I gave you a +1 just because I was taught to be kind to the elderly.

        • just brew it!
        • 2 years ago

        Thanks. Now get off my lawn!

      • willmore
      • 2 years ago

      FWIW, reverse engineered teardown of the 555:
      [url<]http://www.righto.com/2016/04/[/url<] Also the 741: [url<]http://www.righto.com/2015/10/[/url<]

        • just brew it!
        • 2 years ago

        Crap, there goes the next hour! I need to get some sleep, but these links are calling…

          • willmore
          • 2 years ago

          Sleep first, his web site has a lot of stuff you’ll want to read! It’s not as deep of a rabbit hole as wikipedia, but it’s very appealing to a certain crowd. 😉

    • juzz86
    • 2 years ago

    YOU WANTED TO!

    Lyric fail. Heh.

    Also, as a long-time user of Koolance blocks (370, 380), do solidly recommend.

    • just brew it!
    • 2 years ago

    That doesn’t look like chop suey at all. Looks more like japchae (Korean sweet potato noodle dish).

      • drfish
      • 2 years ago

      I did my research, because I was suspicious as well. [url=https://thosefoods.com/chow-mein-vs-chop-suey/<]This story[/url<] used the same [url=https://pixabay.com/en/chop-suey-asian-food-vegetables-876506/<]stock image[/url<] I did though. Could be wrong I suppose...

        • just brew it!
        • 2 years ago

        Chop suey is normally served with rice (not noodles). And has a thickened sauce.

        The story also states that chop suey is “authentic Chinese”, when the origins of the dish are actually quite unclear. Most accounts I’ve seen claim it is more properly considered “Chinese-American”, i.e. invented by Chinese immigrants, circa mid- to late-1800s.

        Not that it matters. Here I am getting all pedantic about Chinese food on a tech site! (And I’m not even Chinese… ;-))

          • Voldenuit
          • 2 years ago

          [url<]http://www.avclub.com/the-a-v-club-s-crash-course-on-chinese-barbecue-1798511249[/url<]

    • mdkathon
    • 2 years ago

    [quote<] The hyper-fragmented mess of streaming TV... [/quote<] I'm not sure it's that big of a problem. Been off the cable for about two years with a mix of PS Vue, Hulu/Netflix/Amazon + MLB.tv/MLS Live and a VPN/proxy service. I'm paying about $100.00/month all told for everything I want. Though some costs (Amazon, Netflix, Hulu, VPN, Proxy, MLS Live) I had been paying for when I also paid $175.00 for cable. PS Vue is $45, and MLB.tv is $120 a year (or FREE if you subscribe to T-Mobile, which I do...). Yeah, it's still complicated to get *everything* you want just like Cable. Still saves me over $100.00 a month and I can turn on-off service at will when there is nothing I am looking forward to watching, like HBO for example which I just cancelled. I realize you can add/remove 'add-on' packages with Cable but most of the savings one find are for locked in contracts. Also, both Roku and Amazon Fire TV are actually useful and easy. I've been moving away from HTPCs because they take care of almost everything I would want, and really if I wasn't so lazy and setup a decent NAS they'd do everything I would need. I think one of the larger problems facing the streaming services winning in the living room are data caps. I had a very hard problem staying below 300GB/month with streaming on 3 TVs in a household. Not until we were able to pick up a competing internet service (Gigabit via microwave - Wave G internet service in Seattle... $80/month no cap) did it really work. There were months where I'd be paying $50.00 for 'overage' on internet. It STILL saved me money vs. a 'full preimum' cable I used to pay for. Also, fragmentation in the case is actually [b<]competition[/b<]. This isn't Android or Linux... It's services that we pay for which need to compete for our business. I'm glad Disney is moving into the space. I'm happy to be able to look at Sling, Hulu TV, and YouTube Red every couple of months to see if they're a better deal for me. I'm very happy to be able to have a simple Cloud DVR that I'm not paying a obscene amount for vs. what our local Cable Co. charges for a DVR that pretty much sucks. I ran Windows Media Center from 2005-2016 and I do have a warm place in my heart for it, but I don't have a warm place for pairing a CableCard with a network based tuner for example, or when all of a sudden WMC just loses TV tuner configurations.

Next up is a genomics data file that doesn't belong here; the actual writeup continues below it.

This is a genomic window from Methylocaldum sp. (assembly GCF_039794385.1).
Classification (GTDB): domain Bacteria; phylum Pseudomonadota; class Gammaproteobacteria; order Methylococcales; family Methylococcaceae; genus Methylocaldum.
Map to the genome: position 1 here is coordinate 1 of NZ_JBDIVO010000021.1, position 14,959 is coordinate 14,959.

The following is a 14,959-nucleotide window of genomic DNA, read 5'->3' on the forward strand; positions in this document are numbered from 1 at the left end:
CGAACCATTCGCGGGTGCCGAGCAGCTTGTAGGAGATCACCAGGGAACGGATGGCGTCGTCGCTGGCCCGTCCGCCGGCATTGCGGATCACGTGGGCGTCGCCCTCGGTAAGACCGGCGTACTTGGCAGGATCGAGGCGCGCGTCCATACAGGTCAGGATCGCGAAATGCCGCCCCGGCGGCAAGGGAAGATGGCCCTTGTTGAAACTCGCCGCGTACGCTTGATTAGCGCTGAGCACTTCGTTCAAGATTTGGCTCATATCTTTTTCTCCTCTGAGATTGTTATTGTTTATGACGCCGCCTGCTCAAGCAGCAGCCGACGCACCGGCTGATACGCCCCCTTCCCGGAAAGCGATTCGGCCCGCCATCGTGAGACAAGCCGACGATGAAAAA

• chuckula
    • 2 years ago

    [quote<]Thorium salt reactor experiments resume after 40 years @ New Atlas[/quote<] The problem with Thorium reactor fanboys is that they are always salty.

      • Neutronbeam
      • 2 years ago

      Nobody disses the Mighty Thor…oops! Wrong meme. Please return to your regularly scheduled comments.